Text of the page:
Contrast setting that I have during 3D calibration vs 2D calibration - AVS Forum
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post #1 of 18 Old 01-03-2013, 12:48 PM - Thread Starter
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I'm using an X-rite i1Display along with CalMan 5 software, my display is a Panasonic 60GT30. When doing my 2D calibration using the AVS test disc I have a contrast setting of 74, this is the point before I notice clipping. During the 3D calibration I wear the active glasses which are powered on and set my contrast using AVS and my display in forced 3D mode. The point of clipping is around 62. Is this due to the display being put in 3D mode which is brighter? Or is it from the active 3D glasses? Post calibration my 3D looks very good, I don't see an unusual dim picture.

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post #2 of 18 Old 01-03-2013, 02:06 PM
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The 3D modes can be very different than the 2D modes, so it's not unusual at all to have different values for contrast.

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post #3 of 18 Old 01-03-2013, 03:06 PM
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The 3D modes can be very different than the 2D modes, so it's not unusual at all to have different values for contrast.

As someone who has mastered a lot of 3D content I don't agree with this.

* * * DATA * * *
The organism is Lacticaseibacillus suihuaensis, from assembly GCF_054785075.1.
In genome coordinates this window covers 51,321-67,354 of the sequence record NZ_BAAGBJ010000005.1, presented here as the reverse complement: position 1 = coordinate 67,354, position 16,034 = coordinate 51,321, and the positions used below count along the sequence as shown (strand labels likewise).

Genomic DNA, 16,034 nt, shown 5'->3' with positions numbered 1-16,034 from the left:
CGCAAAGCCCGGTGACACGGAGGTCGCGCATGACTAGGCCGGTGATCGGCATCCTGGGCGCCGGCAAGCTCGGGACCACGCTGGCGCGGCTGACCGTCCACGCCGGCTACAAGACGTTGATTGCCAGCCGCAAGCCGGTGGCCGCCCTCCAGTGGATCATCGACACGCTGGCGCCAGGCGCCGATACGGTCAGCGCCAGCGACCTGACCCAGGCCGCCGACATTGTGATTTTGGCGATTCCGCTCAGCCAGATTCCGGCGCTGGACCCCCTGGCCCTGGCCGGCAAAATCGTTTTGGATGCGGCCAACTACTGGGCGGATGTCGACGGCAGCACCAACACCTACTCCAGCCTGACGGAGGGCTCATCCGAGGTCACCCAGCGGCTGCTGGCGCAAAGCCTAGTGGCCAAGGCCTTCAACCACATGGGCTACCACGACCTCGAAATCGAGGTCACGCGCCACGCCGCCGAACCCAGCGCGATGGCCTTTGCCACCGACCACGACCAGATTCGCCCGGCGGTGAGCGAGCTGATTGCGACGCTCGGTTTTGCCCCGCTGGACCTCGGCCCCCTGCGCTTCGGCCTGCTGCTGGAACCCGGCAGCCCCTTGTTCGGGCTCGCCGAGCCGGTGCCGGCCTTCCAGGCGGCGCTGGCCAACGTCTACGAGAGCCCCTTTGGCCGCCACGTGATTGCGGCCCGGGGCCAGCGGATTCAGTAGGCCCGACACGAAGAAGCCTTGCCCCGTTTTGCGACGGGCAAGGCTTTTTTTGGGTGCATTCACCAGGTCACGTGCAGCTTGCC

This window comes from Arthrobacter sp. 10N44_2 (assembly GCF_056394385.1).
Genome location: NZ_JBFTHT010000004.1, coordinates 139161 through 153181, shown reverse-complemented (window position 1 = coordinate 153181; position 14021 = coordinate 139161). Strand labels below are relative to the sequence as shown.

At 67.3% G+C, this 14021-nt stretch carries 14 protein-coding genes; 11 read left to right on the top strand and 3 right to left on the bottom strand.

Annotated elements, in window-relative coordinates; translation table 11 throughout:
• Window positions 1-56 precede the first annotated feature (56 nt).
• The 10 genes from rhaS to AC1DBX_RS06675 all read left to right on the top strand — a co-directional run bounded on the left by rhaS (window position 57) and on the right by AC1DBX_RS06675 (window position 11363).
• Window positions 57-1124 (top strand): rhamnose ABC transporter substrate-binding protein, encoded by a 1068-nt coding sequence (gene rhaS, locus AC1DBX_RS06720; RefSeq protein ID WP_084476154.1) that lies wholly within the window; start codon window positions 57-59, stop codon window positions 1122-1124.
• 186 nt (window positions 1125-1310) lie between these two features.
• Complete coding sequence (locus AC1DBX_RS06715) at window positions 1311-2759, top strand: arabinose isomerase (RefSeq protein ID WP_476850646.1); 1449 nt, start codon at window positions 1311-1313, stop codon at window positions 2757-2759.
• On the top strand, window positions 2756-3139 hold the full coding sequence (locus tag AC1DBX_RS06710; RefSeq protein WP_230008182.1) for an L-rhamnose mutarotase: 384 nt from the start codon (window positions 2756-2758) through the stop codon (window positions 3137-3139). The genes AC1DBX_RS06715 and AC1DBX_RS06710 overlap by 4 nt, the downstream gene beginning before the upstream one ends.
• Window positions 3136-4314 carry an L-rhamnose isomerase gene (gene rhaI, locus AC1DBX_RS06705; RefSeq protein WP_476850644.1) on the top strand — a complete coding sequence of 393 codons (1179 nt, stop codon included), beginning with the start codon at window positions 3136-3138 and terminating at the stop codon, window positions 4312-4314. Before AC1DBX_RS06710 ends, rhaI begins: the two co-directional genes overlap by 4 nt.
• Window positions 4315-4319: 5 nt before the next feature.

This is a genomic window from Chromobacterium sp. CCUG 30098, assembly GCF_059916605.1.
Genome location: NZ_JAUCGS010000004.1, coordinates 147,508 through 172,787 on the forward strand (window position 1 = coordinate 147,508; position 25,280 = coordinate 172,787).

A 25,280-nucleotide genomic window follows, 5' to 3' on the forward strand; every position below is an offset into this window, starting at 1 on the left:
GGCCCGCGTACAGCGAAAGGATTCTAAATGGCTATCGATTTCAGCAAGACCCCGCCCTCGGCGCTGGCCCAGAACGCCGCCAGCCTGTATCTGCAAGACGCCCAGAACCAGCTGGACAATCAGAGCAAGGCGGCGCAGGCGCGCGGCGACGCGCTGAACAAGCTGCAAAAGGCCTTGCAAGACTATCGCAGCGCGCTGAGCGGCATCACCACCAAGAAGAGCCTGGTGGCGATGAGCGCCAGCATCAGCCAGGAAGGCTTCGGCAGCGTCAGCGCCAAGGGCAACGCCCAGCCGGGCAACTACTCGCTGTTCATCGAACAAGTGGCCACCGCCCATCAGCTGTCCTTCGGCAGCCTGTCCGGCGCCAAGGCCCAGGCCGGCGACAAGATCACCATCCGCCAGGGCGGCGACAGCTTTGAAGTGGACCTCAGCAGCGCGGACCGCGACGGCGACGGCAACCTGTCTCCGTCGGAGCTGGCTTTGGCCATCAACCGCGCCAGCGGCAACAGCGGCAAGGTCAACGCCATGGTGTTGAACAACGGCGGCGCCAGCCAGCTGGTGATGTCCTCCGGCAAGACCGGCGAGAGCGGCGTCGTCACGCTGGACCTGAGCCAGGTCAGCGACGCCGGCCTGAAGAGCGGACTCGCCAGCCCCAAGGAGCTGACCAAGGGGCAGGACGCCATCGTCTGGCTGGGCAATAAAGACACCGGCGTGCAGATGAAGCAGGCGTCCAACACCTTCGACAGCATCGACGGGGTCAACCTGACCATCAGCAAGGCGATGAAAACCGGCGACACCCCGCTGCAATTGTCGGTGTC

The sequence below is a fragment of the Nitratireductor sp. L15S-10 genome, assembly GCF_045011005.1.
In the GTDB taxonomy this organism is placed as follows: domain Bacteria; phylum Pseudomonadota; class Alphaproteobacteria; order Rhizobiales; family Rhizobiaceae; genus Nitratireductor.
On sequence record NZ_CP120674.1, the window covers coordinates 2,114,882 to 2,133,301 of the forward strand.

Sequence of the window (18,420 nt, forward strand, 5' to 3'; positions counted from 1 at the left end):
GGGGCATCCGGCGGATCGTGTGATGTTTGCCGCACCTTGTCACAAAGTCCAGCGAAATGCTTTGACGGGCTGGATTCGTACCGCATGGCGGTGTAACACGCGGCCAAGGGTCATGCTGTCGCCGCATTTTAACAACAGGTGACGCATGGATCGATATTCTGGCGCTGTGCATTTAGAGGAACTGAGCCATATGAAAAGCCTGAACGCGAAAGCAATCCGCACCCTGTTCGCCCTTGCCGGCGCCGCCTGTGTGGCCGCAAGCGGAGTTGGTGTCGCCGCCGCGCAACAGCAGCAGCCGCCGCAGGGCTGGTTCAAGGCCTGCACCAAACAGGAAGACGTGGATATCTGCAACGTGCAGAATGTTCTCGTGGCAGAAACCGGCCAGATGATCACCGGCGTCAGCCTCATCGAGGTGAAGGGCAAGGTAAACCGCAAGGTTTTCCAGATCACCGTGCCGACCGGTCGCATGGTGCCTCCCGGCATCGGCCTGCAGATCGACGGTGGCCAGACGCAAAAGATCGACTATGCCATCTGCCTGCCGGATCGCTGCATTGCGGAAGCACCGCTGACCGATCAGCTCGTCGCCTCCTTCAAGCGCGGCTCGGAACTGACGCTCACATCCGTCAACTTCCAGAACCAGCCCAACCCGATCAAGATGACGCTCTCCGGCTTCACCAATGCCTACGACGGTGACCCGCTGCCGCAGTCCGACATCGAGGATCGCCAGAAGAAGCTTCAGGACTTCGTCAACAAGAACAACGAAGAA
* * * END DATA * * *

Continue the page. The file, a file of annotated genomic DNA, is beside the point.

There should be no difference, unless the display system is deliberately messing with 'stuff'. which it shouldn't.

Steve

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post #4 of 18 Old 01-03-2013, 03:23 PM
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Originally Posted by Light Illusion View Post

As someone who has mastered a lot of 3D content I don't agree with this.
There should be no difference, unless the display system is deliberately messing with 'stuff'. which it shouldn't.
Steve

What 3D systems are you talking about?

The post is in regards to consumer Panasonic plamas. They definitely have a different mode for 3D with different baseline settings.

If you think I'm wrong, go get some data.

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post #5 of 18 Old 01-03-2013, 03:52 PM
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LOL biggrin.gif

I am stating that there SHOULD be no difference.
All 3D mastering requires no variation in final display set-up.
If there are differences they are incorrect for the source material.
And hence the end results when viewed will be incorrect.
I'm not saying the particular display doesn't have different setting, just that it SHOULDN'T...

Steve

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post #6 of 18 Old 01-03-2013, 03:59 PM